In this part of series, I will describe, how to fetch German law texts from

Four formats

The (federal) laws in Germany are published by the Federal Ministry of Justice and Consumer Protection on There are also land (i.e. state) laws, published here, administrative regulations, published here, and many more laws, but for the sake of simplicity we will use the texts of federal laws only.

As stated in the notes page, there are four formats available:

  • HTML (which you can view in browser)
  • PDF (most suitable for archive or for printed documents)
  • EPUB (for e-book readers)
  • XML (original format, which can be converted easily to other formats)

The format of the XML representation is defined by this DTD, which will become very helpful in the next part of this series.

As also stated on the mentioned above notes page, the index XML documents is available at This index links to XML documents, packed into ZIP archives, all of them having the same name

The choice of the format

From the four available formats, we need the one, which represents the resulting text with the least markup. The requirement comes from the need to generate a future law text with as little markup as possible.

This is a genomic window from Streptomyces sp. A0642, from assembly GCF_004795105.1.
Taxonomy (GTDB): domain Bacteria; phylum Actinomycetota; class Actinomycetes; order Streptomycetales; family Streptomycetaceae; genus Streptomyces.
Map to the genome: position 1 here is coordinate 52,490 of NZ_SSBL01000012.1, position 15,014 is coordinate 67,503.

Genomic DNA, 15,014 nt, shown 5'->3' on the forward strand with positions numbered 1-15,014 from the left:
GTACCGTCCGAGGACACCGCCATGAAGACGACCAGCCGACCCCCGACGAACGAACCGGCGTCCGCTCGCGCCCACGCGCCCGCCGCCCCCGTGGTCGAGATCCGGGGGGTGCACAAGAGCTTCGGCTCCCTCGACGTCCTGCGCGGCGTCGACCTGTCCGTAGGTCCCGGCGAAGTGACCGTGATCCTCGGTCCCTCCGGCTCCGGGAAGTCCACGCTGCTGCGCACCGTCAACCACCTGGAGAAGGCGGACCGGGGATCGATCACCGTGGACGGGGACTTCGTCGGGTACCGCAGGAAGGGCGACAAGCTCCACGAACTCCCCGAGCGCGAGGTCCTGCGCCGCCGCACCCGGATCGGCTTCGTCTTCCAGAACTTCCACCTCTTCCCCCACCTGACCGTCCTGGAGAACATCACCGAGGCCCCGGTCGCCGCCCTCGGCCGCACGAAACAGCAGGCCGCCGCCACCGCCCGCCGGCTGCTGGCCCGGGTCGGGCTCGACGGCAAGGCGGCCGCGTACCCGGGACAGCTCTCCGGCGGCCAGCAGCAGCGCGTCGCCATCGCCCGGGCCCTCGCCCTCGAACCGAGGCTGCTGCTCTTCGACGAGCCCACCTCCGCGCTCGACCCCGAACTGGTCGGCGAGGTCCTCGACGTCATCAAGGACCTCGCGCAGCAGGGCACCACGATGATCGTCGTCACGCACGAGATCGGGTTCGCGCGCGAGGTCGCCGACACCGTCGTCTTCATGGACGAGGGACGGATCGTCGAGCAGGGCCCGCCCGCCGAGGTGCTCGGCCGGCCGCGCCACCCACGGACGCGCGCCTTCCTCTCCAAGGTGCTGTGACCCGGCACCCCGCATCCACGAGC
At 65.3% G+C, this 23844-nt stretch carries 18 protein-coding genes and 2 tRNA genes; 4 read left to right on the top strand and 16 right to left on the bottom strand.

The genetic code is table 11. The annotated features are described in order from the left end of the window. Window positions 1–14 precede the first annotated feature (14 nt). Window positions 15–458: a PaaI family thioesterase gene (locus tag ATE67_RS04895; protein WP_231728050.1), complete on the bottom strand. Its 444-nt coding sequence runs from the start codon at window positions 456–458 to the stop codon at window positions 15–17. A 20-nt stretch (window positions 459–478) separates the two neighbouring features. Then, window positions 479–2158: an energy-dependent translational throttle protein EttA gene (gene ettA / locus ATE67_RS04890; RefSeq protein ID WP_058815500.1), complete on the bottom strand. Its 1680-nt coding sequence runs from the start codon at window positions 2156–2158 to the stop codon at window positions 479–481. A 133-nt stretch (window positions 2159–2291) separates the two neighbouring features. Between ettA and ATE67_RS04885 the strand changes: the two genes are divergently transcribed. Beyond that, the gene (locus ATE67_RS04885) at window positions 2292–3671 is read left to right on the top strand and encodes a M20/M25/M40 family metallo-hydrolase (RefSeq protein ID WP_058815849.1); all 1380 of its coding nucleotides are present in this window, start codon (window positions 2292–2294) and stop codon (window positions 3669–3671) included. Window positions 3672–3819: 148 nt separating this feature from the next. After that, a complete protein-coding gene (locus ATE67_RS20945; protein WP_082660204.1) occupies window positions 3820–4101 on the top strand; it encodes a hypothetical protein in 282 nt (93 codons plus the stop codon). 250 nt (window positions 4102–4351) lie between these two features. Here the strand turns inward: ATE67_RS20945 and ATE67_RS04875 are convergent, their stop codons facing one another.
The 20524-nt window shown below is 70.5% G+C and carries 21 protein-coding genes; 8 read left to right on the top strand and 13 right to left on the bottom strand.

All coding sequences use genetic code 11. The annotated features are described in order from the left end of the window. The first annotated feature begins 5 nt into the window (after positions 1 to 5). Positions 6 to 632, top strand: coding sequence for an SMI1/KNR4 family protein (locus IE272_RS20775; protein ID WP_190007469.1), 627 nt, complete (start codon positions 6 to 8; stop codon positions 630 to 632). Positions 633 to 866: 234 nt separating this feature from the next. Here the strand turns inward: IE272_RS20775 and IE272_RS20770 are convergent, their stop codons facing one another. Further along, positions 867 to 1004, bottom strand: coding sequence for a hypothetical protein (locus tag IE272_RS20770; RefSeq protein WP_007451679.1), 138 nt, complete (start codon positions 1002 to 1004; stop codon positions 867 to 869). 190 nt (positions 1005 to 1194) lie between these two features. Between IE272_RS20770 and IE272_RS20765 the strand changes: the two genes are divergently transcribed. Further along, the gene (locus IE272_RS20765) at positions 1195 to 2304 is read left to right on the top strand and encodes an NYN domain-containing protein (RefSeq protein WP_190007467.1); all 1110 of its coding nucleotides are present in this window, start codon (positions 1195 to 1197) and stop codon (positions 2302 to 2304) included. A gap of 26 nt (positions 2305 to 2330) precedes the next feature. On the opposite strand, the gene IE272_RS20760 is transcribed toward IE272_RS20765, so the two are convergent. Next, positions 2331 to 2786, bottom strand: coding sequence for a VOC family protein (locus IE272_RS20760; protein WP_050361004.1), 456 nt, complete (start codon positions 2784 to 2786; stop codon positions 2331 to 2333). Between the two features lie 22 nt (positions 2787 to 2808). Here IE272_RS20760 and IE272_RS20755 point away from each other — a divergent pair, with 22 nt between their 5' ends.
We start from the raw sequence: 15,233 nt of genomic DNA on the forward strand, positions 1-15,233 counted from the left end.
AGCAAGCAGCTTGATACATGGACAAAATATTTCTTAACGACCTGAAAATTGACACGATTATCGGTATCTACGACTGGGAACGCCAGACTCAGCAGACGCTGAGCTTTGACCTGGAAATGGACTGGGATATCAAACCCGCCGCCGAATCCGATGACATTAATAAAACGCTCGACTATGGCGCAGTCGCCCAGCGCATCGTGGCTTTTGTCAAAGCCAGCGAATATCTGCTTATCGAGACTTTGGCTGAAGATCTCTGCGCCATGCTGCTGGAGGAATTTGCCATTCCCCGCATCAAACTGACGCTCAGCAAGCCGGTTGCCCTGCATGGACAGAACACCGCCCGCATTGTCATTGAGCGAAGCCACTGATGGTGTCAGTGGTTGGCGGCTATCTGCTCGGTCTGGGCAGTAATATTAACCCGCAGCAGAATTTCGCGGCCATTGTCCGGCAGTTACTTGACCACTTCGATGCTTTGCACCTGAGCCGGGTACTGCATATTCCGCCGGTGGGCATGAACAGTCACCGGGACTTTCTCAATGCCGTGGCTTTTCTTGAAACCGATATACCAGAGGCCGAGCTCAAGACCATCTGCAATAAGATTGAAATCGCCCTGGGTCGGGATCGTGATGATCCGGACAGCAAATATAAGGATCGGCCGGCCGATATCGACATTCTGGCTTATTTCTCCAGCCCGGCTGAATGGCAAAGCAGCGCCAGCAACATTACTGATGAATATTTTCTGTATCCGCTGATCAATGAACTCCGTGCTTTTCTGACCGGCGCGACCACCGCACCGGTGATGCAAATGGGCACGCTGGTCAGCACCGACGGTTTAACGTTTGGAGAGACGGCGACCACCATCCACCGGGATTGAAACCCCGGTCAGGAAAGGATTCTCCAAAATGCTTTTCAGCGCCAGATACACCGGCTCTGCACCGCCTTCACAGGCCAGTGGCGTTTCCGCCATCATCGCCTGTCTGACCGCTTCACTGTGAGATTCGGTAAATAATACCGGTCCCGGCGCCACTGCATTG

This requirement, of course, eliminates the PDF format, because it is adapted to the printed media. While the HTML format could be converted to text, for example with the veritable html2text, the contents of law texts are split between small sections, hence complicating the conversion. The conversion of the EPUB format to text is difficult to customise, at least in comparison to XML. Finally, for XML format, there is already a converter to plain text, described in another post.

So we need the documents in XML format.

How to parse HTML with batteries included

Even before Beautiful Soup, it was possible to parse HTML data using the class HTMLParser from the package html.parser, documented here.

Also, even before requests, it was possible to fetch data over HTTP with the functions urlopen and urlretrieve from the package urllib.request, documented here and here.

Should you ask yourself at this point, why do I overlook two very nice and tried Python packages, please read the list under First things first in this article.

To parse HTML with the HTMLParser class, you simply create a subclass from it. Then, depending on what you need to get from HTML data, you implement the handle_* methods. For example, to parse links from the front page, you need the following code:

Collecting all XML documents

While, as mentioned above, there is a list of XML documents here, we will try to collect URLs of all XML documents from the list of current documents at

The parser implemented for this page is similar to the previous example. As the current documents are grouped by the first character into separate lists, this parser collects the links to these lists:

As all links to document lists are stored in the variable partial_list_urls, we must add another parser to fetch the links to XML documents. This parser also stores law names.

Complete fetch code

If we combine the two examples, and add some error handling and some urlretrieve action as well, we get this:

After executing this code, we get 6518 ZIP files into the cache directory.

Next step

In the next step, we will build the text corpus from all the law texts fetched.

Stay tuned!